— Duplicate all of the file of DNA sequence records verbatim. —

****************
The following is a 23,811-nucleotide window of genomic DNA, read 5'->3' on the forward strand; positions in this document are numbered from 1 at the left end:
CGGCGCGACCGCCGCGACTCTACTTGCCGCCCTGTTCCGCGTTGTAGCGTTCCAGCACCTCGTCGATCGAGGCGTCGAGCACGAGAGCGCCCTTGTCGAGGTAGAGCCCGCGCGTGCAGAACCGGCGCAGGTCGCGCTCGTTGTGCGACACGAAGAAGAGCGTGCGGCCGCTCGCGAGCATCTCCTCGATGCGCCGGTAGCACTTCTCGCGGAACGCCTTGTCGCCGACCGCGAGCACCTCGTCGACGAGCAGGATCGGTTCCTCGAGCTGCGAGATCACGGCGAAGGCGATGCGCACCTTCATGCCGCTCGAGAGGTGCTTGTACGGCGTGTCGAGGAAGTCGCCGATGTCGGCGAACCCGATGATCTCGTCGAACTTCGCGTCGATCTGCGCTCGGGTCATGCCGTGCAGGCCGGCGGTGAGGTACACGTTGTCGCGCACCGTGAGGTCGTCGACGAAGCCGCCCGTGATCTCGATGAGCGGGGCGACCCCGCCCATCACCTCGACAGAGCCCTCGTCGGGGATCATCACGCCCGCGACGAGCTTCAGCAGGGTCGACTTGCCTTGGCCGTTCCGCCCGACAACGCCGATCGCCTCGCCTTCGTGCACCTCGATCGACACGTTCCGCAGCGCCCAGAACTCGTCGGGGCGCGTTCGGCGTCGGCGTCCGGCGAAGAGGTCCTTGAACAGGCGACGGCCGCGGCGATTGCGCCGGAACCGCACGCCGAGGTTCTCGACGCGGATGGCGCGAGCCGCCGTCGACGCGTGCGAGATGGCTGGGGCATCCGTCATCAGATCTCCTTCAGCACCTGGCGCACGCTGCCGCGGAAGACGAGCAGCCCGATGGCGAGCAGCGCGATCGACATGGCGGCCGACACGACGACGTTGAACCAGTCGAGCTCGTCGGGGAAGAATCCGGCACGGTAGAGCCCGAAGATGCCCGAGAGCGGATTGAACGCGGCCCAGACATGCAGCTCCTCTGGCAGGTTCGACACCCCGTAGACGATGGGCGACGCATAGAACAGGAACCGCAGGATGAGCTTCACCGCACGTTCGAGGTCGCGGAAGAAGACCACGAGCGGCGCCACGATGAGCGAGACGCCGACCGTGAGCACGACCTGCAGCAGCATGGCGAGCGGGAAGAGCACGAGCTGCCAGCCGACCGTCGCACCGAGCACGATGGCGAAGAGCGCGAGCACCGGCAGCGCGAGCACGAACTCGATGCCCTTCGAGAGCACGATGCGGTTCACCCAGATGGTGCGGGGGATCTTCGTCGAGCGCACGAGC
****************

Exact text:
The following is a 23,811-nucleotide window of genomic DNA, read 5'->3' on the forward strand; positions in this document are numbered from 1 at the left end:
CGGCGCGACCGCCGCGACTCTACTTGCCGCCCTGTTCCGCGTTGTAGCGTTCCAGCACCTCGTCGATCGAGGCGTCGAGCACGAGAGCGCCCTTGTCGAGGTAGAGCCCGCGCGTGCAGAACCGGCGCAGGTCGCGCTCGTTGTGCGACACGAAGAAGAGCGTGCGGCCGCTCGCGAGCATCTCCTCGATGCGCCGGTAGCACTTCTCGCGGAACGCCTTGTCGCCGACCGCGAGCACCTCGTCGACGAGCAGGATCGGTTCCTCGAGCTGCGAGATCACGGCGAAGGCGATGCGCACCTTCATGCCGCTCGAGAGGTGCTTGTACGGCGTGTCGAGGAAGTCGCCGATGTCGGCGAACCCGATGATCTCGTCGAACTTCGCGTCGATCTGCGCTCGGGTCATGCCGTGCAGGCCGGCGGTGAGGTACACGTTGTCGCGCACCGTGAGGTCGTCGACGAAGCCGCCCGTGATCTCGATGAGCGGGGCGACCCCGCCCATCACCTCGACAGAGCCCTCGTCGGGGATCATCACGCCCGCGACGAGCTTCAGCAGGGTCGACTTGCCTTGGCCGTTCCGCCCGACAACGCCGATCGCCTCGCCTTCGTGCACCTCGATCGACACGTTCCGCAGCGCCCAGAACTCGTCGGGGCGCGTTCGGCGTCGGCGTCCGGCGAAGAGGTCCTTGAACAGGCGACGGCCGCGGCGATTGCGCCGGAACCGCACGCCGAGGTTCTCGACGCGGATGGCGCGAGCCGCCGTCGACGCGTGCGAGATGGCTGGGGCATCCGTCATCAGATCTCCTTCAGCACCTGGCGCACGCTGCCGCGGAAGACGAGCAGCCCGATGGCGAGCAGCGCGATCGACATGGCGGCCGACACGACGACGTTGAACCAGTCGAGCTCGTCGGGGAAGAATCCGGCACGGTAGAGCCCGAAGATGCCCGAGAGCGGATTGAACGCGGCCCAGACATGCAGCTCCTCTGGCAGGTTCGACACCCCGTAGACGATGGGCGACGCATAGAACAGGAACCGCAGGATGAGCTTCACCGCACGTTCGAGGTCGCGGAAGAAGACCACGAGCGGCGCCACGATGAGCGAGACGCCGACCGTGAGCACGACCTGCAGCAGCATGGCGAGCGGGAAGAGCACGAGCTGCCAGCCGACCGTCGCACCGAGCACGATGGCGAAGAGCGCGAGCACCGGCAGCGCGAGCACGAACTCGATGCCCTTCGAGAGCACGATGCGGTTCACCCAGATGGTGCGGGGGATCTTCGTCGAGCGCACGAGC